Tracking down high CLR_MANUAL_EVENT waits | Times of server

Tracking down high CLR_MANUAL_EVENT waits

I as of late got an email question from somebody in the network about the CLR_MANUAL_EVENT hold up type; particularly, how to investigate issues with this sit tight abruptly getting to be predominant for a current workload that depended vigorously on spatial information composes and inquiries utilizing the spatial techniques in SQL Server.

As an expert, my first inquiry is quite often, “What’s changed?” But for this situation, as in such a significant number of cases, I was guaranteed that nothing had changed with the application’s code or workload designs. So my first stop was to pull up the CLR_MANUAL_EVENT hold up in the Wait Types Library to perceive what other data we had officially gathered about this hold up type, since it isn’t regularly a hold up that I see issues with in SQL Server. What I discovered extremely fascinating was the graph/heatmap of events for this hold up type given by SentryOne at the highest point of the page:

The way that no information has been gathered for this compose all through a decent cross-segment of their clients extremely affirmed for me this isn’t something that is ordinarily an issue, so I was charmed by the way that this particular workload was presently showing issues with this pause. I didn’t know where to go to additionally examine the issue so I answered to the email saying I was sad that I couldn’t help advance since I didn’t have any thought what might make truly many strings performing spatial inquiries all of sudden begin waiting for 2-4 seconds on end on this hold up type.

Multi day later, I got a kind follow-up email from the individual that made the inquiry that educated me that they had settled the issue. For sure, nothing in the real application workload had changed, yet there was a change to the condition that happened. An outsider programming bundle was introduced on the majority of the servers in their framework by their security group, and this product was gathering information at five-minute interims and causing the .NET rubbish accumulation preparing to run unimaginably forcefully and “go crazy” as they said. Furnished with this data and a portion of my past learning of .NET advancement I chose I needed to play around with this a few and check whether I could duplicate the conduct and how we could approach investigating the brings on additional.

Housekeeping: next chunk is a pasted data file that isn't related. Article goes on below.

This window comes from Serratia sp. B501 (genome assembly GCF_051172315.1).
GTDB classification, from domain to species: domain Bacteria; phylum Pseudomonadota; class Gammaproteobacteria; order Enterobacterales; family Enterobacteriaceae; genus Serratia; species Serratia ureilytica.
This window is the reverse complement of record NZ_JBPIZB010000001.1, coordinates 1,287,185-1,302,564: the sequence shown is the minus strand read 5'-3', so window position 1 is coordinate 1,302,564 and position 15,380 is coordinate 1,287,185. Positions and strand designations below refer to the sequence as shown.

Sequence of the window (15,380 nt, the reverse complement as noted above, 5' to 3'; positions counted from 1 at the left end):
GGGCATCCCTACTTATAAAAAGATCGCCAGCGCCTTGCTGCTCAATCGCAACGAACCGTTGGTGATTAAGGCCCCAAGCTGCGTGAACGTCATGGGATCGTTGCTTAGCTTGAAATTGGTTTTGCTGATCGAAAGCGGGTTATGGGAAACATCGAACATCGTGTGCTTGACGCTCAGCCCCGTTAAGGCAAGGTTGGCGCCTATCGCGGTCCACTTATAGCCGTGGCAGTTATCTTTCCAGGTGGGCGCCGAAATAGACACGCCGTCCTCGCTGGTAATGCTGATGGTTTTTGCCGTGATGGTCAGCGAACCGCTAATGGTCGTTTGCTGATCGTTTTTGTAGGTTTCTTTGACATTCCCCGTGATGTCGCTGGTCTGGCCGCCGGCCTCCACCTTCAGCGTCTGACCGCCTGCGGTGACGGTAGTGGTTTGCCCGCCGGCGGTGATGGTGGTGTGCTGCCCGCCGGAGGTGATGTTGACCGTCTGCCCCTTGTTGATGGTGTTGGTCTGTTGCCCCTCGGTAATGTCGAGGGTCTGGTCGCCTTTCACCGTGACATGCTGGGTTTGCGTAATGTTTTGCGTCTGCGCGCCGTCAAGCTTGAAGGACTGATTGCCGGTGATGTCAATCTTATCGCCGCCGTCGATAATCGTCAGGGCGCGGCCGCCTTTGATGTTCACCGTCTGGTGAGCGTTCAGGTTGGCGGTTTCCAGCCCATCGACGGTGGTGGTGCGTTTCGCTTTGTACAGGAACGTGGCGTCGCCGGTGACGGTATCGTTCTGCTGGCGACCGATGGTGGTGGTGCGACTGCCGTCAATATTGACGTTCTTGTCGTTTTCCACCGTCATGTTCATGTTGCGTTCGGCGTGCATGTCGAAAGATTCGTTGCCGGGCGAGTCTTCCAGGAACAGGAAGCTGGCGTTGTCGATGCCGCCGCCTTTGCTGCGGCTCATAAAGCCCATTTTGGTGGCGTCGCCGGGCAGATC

Foundation Information

Throughout the years I’ve generally taken after the PSSQL Blog on MSDN, and that is typically one of my go-to areas when I review that I’ve perused about an issue identified with SQL Server sooner or later before yet I can’t recall the majority of the specifics.

There is a blog entry titled High looks out for CLR_MANUAL_EVENT and CLR_AUTO_EVENT by Jack Li from 2008 that clarifies why these holds up can be securely disregarded in the total sys.dm_os_wait_stats DMV since the holds up do happen under ordinary conditions, however it doesn’t deliver what to do if the hold up times are unreasonably long, or what could be making them be seen over different strings in sys.dm_os_waiting_tasks effectively.

There is another blog entry by Jack Li from 2013 titled An execution issue including CLR trash gathering and SQL CPU liking setting that I reference in our IEPTO2 execution tuning class when I discuss different example contemplations and how the .NET Garbage Collector (GC) being activated by one occurrence can affect alternate cases on a similar server.

The GC in .NET exists to diminish the memory utilization of uses utilizing CLR by permitting the memory designated to items to be tidied up consequently, in this way disposing of the requirement for engineers to need to physically deal with memory assignment and deallocation to the degree required by unmanaged code. The GC usefulness is reported in the Books Online on the off chance that you might want to find out about how it functions, yet the specifics past the way that accumulations can be blocking are not critical to investigating dynamic looks out for CLR_MANUAL_EVENT in SQL Server further.